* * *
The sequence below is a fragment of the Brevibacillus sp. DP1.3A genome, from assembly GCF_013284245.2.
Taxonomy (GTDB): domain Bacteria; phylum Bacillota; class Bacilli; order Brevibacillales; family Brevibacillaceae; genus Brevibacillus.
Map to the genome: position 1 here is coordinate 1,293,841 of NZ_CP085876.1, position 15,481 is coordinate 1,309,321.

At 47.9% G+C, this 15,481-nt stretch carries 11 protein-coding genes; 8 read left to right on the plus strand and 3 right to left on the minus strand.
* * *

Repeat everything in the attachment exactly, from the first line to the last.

The sequence below is a fragment of the Brevibacillus sp. DP1.3A genome, from assembly GCF_013284245.2.
Taxonomy (GTDB): domain Bacteria; phylum Bacillota; class Bacilli; order Brevibacillales; family Brevibacillaceae; genus Brevibacillus.
Map to the genome: position 1 here is coordinate 1,293,841 of NZ_CP085876.1, position 15,481 is coordinate 1,309,321.

At 47.9% G+C, this 15,481-nt stretch carries 11 protein-coding genes; 8 read left to right on the plus strand and 3 right to left on the minus strand.